Alexandria

The Phantoms of North Fairfax Street

Black and white photograph of the 100 Block of North Fairfax Street, taken 1861-1865. (Photo source: Wikimedia Commons.)

When the Alexandria Gazette published a report about a "Fatal and Melancholy Affair" on June 29, 1868, editors probably didn't anticipate that the article would become the basis for one of Alexandria, Virginia's most infamous ghost stories. Maybe you've heard of the Bride of Old Town, or perhaps the name "Laura Schafer" rings a bell, but what's the full story? What really happened to the woman who supposedly burned to death on the night before her wedding day? What about her groom? And what if she never left Old Town?

The Potomac River waters near Alexandria, shown here during the Civil War, were filled with arks that offered a variety of illicit entertainments during the late 19th and early 20th centuries. (Image Source: Library of Congress)

The Potomac's Houseboats of Ill Fame

If you thought pirates were the only ones able to get into trouble on the water, you’d be wrong. At the turn of the twentieth century, the Potomac River was full of boats — or arks as they were called — that provided all sorts of illicit temptations for parties that were so inclined. While efforts were made to enforce the laws of Virginia, Maryland and the District, the arks’ ability to float downriver to avoid authorities made them a persistent problem.

Judith McGuire (Source: FindAGrave.com)

Civil War Alexandria Through the Eyes of Judith Brockenbrough McGuire

When the Civil War began looming on the horizon, Judith Brockenbrough McGuire (1813-1897) was the wealthy wife of a prominent citizen in Alexandria, and like many on both sides of the conflict, she believed in a speedy and perhaps even non-violent end to the conflict. In the days leading up to the war, McGuire recorded in her diary the increasingly depressing landscape of Alexandria. Give it a read and take a step back in time!

George Alfred Townsend in 1899. (Source: Wikipedia)

"Some of the noblest residences in Alexandria had been desecrated to licentious purposes."

One of the most remembered war correspondents was also the youngest reporter in the Civil War, George Alfred Townsend. Born in 1841, Townsend’s reports on the Battle of Five Forks and the Lincoln assassination gained him wide recognition, but before he had the chance to write those, Townsend visited the occupied city of Alexandria. Among his observations: "It would not accord with the chaste pages of this narrative to tell how some of the noblest residences in Alexandria had been desecrated to licentious purposes; now how, by night, the parlors of cosey homes flamed with riot and orgie [sic]."

Back of peoples' heads in the foreground with a large boat in the background.

"More Tons, Less Huns": World War I Shipbuilding in Alexandria

World War I fueled a rapid buildup in industrial production and, in particular, merchant shipbuilding. America needed cargo vessels—fast—and, as luck would have it, Alexandria was prepared. Between 1910 and 1912, the Army Corps of Engineers had infilled a 46-acre bay and wildlife preserve – Battery Cove – near Jones Point Lighthouse. The land’s proximity to the Potomac River and its enormous size made it an ideal site for shipbuilding. Alexandrians rejoiced when the Virginia Shipbuilding Corporation came to their city but the enthusiasm would not last.

A cartoon comments on the closing of St. Asaph (Source: Washington Times, January 13, 1905)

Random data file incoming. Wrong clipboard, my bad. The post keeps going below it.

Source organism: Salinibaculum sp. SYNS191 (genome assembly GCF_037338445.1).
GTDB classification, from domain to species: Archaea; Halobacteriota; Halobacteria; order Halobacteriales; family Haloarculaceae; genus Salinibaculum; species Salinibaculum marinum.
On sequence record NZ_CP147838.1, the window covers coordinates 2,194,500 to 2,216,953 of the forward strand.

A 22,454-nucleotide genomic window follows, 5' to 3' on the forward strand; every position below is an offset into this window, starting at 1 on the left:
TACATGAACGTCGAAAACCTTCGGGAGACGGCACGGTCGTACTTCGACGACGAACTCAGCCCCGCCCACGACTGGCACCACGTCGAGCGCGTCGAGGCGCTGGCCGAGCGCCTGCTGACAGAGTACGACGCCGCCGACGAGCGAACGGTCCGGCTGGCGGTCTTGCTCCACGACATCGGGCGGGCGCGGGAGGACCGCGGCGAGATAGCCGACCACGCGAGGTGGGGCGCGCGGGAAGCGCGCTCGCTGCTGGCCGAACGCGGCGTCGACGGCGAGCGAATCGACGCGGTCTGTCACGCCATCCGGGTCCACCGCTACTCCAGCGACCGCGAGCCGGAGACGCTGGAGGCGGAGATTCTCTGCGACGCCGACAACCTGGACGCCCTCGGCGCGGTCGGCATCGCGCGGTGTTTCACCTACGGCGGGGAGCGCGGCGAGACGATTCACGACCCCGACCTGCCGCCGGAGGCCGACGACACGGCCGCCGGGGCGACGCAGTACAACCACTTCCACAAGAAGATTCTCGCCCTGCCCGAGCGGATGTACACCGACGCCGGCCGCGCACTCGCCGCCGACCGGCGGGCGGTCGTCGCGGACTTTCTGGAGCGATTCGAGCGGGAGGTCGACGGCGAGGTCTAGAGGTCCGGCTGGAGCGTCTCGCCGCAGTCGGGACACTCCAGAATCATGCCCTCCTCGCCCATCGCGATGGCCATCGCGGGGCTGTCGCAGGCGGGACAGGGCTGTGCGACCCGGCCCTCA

A Fight to End Horse Racing and Gambling in Alexandria

The St. Asaph racetrack in Alexandria was a hotbed of gambling at the turn of the century, and local prosecutor Crandal Mackey made it his personal mission to shut the track down. But that was easier said than done as the track's owners concocted elaborate schemes to outwit authorities and circumvent Virginia's anti-gambling statutes.

Police removing sit-in participants from the Alexandria Library (Source: Wiikpedia)

Alexandria Library Sit-In, 1939

In 1939 -- decades before Virginia schools were integrated, and sit-ins emerged as a primary strategy for protesting segregated businesses and public facilities in the South -- Alexandria, Virginia lawyer Samuel Tucker organized a successful sit-in to demonstrate against the Alexandria Library's "whites only" policy. It is believed to be the first sit-in for desegregation in American history.

Postcard depicting Tomb of Female Stanger (Credi: By Boston Public Library - Tomb of a female stranger, Alexandria, Virginia, CC BY 2.0, https://commons.wikimedia.org/w/index.php?curid=41983533)

The Female Stranger of Alexandria

Two hundred years ago, an unknown woman breathed her last in room 8 of Gadsby’s Tavern in Old Town Alexandria. Her husband prepared her body for death in secret and sealed her coffin personally. After seeing that she was placed in a local graveyard, he vanished. It’s the sort of story that would condemn a person to be lost to history, but the circumstances surrounding this woman’s death and interment sparked centuries of questions and outlandish theories. Even now, no one alive knows her name. She remains the Female Stranger of Alexandria.

1835 map showing Alexandria as part of original District of Columbia. (Source: Library of Congress)

The Alexandria Retrocession of 1846

We have the states of Maryland and Virginia to thank for the land that created Washington, D.C. It was through their cession of territory — 69 square miles from Maryland and 31 square miles from Virginia — that Congress was able to establish a permanent home for a federal government on the banks of the Potomac River in 1801. However, almost from day one, Virginia was looking for a way to get its land back. Four decades later, it finally did.

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